Sanofi-Aventis has dipped into its acquisitions warchest again and pulled out $4 billion to buy the 50% stake owned by Merck & Co in the companies’ animal health joint venture Merial.

The deal comes as no great surprise, seeing as how Merck is merging with Schering-Plough and was expected to divest some of the new entity’s animal health assets in order to get approval for the deal from antitrust bodies in the USA and Europe. Given that Sanofi and Merck have been working together on Merial since 1997, the French drugmaker was in pole position to take full control of the JV.

Sanofi said the $4 billion price tag is based on three times Merial’s 2008 sales and 10.2 times its earnings last year before interest and taxes. The acquisition should be accretive to the Paris-headquartered company’s adjusted net income from the first year.

In addition to taking full control of the JV and following the closure of the Merck/S-P deal, Sanofi would have an option to combine the Intervet/Schering-Plough Animal Health business, which specialises in treatments for livestock, with pet-based Merial, forming a new 50/50 JV, depending on regulatory approval.

As part of the agreement, the value of Merial has been fixed at $8 billion and the minimum total value received by the new Merck and its affiliates by contributing Intervet/S-P to the combined entity would be $9.25 billion, consisting of a floor valuation for Intervet/S-P of $8.5 billion and an additional payment of $750 million,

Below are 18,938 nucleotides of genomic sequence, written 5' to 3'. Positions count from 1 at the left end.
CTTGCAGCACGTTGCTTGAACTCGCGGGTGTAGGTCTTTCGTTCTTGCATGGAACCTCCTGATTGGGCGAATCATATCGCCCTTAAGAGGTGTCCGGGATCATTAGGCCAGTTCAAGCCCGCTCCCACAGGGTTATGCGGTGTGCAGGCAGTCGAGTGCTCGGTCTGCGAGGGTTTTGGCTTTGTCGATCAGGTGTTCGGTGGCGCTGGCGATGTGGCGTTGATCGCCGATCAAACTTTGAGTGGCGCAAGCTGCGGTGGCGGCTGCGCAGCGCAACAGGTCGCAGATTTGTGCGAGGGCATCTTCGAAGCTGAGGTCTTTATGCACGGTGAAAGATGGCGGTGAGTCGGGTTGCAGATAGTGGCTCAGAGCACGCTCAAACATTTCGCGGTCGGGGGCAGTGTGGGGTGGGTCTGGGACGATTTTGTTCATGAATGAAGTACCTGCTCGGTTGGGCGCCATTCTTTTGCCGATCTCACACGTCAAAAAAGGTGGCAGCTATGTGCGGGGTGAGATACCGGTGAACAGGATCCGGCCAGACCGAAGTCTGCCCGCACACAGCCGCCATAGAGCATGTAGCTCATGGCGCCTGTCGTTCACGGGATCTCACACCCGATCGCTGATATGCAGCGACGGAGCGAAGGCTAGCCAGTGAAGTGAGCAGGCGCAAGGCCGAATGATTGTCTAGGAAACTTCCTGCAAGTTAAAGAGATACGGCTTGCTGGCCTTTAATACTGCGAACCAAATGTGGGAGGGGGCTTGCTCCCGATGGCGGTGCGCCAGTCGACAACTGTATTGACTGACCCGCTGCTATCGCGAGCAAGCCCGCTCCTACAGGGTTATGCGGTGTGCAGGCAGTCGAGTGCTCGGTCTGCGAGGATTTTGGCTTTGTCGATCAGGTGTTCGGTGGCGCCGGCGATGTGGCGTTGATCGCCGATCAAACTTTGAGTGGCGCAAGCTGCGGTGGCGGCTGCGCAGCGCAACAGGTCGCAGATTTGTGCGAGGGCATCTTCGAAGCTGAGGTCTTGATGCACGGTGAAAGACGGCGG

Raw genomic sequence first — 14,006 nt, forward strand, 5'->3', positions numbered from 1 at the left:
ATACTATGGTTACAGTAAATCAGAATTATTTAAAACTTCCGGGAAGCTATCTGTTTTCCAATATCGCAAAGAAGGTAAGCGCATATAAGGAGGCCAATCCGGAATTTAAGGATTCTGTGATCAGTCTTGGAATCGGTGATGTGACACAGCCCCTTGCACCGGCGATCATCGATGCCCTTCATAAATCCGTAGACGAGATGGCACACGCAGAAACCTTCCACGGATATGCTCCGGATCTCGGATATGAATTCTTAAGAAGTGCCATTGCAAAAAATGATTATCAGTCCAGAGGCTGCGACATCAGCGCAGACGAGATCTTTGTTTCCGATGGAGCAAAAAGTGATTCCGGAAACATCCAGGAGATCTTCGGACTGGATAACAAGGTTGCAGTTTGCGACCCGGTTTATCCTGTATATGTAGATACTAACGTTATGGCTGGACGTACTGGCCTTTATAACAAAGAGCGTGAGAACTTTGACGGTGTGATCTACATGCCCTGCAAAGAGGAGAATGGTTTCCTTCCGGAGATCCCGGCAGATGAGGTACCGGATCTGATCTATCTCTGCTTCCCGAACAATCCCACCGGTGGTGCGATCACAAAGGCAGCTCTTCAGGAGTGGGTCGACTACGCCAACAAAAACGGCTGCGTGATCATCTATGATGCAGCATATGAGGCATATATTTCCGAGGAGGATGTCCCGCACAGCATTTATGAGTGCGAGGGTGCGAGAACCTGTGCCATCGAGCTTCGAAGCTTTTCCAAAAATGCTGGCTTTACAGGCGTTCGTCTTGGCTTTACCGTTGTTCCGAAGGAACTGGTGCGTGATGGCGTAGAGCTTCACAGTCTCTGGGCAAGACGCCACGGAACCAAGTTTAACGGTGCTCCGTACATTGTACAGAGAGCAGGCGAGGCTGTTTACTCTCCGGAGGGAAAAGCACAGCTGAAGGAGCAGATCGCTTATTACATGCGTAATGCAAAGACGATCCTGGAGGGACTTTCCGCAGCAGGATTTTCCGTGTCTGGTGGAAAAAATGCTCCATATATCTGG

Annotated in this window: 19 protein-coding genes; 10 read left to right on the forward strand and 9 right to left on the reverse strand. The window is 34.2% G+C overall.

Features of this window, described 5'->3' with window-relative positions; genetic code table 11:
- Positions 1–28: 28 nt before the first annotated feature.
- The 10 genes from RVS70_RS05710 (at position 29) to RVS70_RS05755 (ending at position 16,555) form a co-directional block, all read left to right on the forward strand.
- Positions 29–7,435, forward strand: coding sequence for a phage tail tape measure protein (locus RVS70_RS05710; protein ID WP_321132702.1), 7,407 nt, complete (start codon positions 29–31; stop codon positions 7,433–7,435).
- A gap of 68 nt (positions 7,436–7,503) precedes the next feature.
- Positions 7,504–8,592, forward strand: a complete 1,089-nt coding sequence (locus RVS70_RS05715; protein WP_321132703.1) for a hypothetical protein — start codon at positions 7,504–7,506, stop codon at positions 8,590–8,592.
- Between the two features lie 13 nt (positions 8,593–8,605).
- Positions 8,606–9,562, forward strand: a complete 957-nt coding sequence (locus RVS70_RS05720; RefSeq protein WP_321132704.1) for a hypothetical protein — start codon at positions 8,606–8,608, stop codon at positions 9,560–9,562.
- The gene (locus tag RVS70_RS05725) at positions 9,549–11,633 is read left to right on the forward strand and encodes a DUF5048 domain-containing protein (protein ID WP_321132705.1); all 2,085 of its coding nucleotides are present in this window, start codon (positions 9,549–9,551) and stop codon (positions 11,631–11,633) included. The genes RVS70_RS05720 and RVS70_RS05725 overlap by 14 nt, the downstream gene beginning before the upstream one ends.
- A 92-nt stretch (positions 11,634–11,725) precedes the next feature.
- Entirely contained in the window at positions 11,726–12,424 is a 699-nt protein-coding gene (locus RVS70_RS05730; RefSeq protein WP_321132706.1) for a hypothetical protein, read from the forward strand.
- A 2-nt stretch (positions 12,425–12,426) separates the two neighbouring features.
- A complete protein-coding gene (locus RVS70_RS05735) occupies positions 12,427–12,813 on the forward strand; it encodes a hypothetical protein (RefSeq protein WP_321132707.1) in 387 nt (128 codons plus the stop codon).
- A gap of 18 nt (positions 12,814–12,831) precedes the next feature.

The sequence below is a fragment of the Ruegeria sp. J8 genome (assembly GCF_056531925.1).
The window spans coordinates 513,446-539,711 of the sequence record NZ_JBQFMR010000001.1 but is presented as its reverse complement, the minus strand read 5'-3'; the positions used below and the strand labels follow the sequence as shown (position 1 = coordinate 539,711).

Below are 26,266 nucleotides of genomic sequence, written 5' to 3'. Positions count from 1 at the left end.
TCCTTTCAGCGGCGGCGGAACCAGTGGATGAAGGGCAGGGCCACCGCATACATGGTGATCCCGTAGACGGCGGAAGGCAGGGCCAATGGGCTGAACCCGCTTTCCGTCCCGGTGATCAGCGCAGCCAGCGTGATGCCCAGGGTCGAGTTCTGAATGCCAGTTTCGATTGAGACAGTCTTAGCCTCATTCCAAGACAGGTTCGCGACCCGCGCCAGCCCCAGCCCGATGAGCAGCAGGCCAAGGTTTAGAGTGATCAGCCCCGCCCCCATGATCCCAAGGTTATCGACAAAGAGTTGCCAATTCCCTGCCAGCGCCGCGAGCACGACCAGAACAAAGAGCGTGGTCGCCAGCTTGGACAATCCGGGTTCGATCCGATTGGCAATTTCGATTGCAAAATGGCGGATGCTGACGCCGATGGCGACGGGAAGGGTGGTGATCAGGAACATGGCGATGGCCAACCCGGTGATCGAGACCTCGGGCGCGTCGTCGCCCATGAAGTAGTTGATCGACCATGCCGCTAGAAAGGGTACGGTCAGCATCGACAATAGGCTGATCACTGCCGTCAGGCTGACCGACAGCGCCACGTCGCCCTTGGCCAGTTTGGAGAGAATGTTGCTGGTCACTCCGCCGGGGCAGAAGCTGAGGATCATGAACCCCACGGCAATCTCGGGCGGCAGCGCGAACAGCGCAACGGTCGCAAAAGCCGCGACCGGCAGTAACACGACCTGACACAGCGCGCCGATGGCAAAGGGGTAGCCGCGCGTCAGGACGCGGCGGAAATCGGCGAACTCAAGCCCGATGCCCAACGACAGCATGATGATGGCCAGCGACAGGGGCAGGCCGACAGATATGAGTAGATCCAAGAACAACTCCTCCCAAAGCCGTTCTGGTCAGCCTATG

Merck chief executive Richard Clark said the agreements “should enable us to proceed expeditiously with the closing of our merger with S-P” and “also gain an outstanding animal health business”. His counterpart at Sanofi, Christopher Viehbacher, added that the firm is pleased with the acquisition “and the possibility of combining Merial and Intervet/Schering-Plough's complementary businesses”.

He added that the combination “would create a new leader in this $19 billion global animal health market, supporting our vision of a global diversified healthcare leader”. Mr Viehbacher concluded by noting that “ in an environment of increasing complexity, I am convinced that alliances have an important place”.

Pfizer and Wyeth, which hope to complete their merger soon, are also looking to sell off all or parts of their animal health businesses.